You have a right to expect a farrier to treat your horse(s) and property with respect. If work becomes unsafe for the horse, or the farrier, you should be advised of possible options and given the choice to make the decision of how to proceed. Restraint measures should not be applied without your consent. If veterinary assistance is needed, you should make that decision. You have the right to expect the farrier to clean up before he leaves. He should pick up nail stubs, sweep up, and deposit manure and hoof clippings in refuse containers. You have a right to expect a price estimate before work begins giving you a choice to accept or reject the proposed treatment option. Your veterinarian’s advice should be weighed along with your farrier’s advice. They won’t always see things the same way and you need to make the decision of what you think is best for your horse. Often the decision comes down to who you trust and what seems to be the most practical.
What does your farrier expect from you, the horse owner?
Your farrier has a right to expect you to honor your appointment(s). The farrier expects you to provide the necessary information that will allow him or her to do the best job for your horse. If you have concerns, he expects you to be frank and honest and share those with him. He expects to be regarded as a professional and receive consideration as such. If something in your schedule changes, the farrier expects you to notify him 24 hours before the appointment so he can change his schedule and reschedule your appointment. Horses should be caught and their feet cleaned, if necessary, before asking the farrier to work on them. Either you or your authorized representative should be present to catch and hold the horse(s) and discuss any unusual foot conditions or concerns.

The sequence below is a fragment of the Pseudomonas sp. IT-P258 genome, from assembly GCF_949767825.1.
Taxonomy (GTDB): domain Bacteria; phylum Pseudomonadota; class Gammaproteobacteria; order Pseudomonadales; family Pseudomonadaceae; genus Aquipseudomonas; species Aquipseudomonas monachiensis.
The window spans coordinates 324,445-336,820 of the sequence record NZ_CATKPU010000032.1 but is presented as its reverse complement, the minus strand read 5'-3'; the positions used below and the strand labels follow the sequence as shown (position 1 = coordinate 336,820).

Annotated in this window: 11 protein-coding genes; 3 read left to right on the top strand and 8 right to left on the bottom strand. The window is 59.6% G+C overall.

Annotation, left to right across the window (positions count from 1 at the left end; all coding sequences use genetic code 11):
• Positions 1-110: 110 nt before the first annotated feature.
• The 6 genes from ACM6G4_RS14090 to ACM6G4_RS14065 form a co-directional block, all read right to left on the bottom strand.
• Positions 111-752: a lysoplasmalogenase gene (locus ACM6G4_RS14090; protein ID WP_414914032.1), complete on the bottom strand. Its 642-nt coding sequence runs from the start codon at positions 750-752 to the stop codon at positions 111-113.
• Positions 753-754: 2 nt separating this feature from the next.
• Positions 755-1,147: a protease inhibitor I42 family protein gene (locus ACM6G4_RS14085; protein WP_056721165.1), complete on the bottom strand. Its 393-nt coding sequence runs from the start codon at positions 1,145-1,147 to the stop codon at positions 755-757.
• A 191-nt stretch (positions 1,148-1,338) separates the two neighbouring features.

Your farrier has a right to expect you to provide a safe, dry, level, well-lighted place to work. Unfavorable conditions will not allow the farrier to do his best work. Your farrier has a right to expect you to provide a well-mannered horse that has been trained to stand for trimming and shoeing. Both of you have the right to stop work if you think conditions are unsafe. Having a companion horse nearby often helps the horse being worked on stand better. Your farrier expects you to be committed to your horse’s welfare. He expects you to care for the horse in a humane manner.
Your farrier has a right to expect prompt payment for services rendered. Unless other arrangements are made in advance, expect to pay for services when they are rendered. No businessman can operate very long without capital that comes from honest labor. Don’t expect the farrier to come unless the previous bill is paid. Farrier work is hard, challenging and dirty work. Since farriers don’t receive a salary, but are independent small business owners, they depend upon your payment to operate. Refer business to your farrier if you are pleased with his work. The best recommendation you can give is, “He [or she] is my farrier.”
When expectations are met, business is good, and life is enjoyable. When expectations are violated, sooner or later, relationships and business go downhill. Try to exceed expectations!
Butler Professional Horseshoeing School
495 Table Road
Crawford, NE 69339
If you think you want to become a farrier (or know someone who does), this book can help you make that decision. Horse owners will learn the importance of choosing a qualified farrier and how to select the “right” one.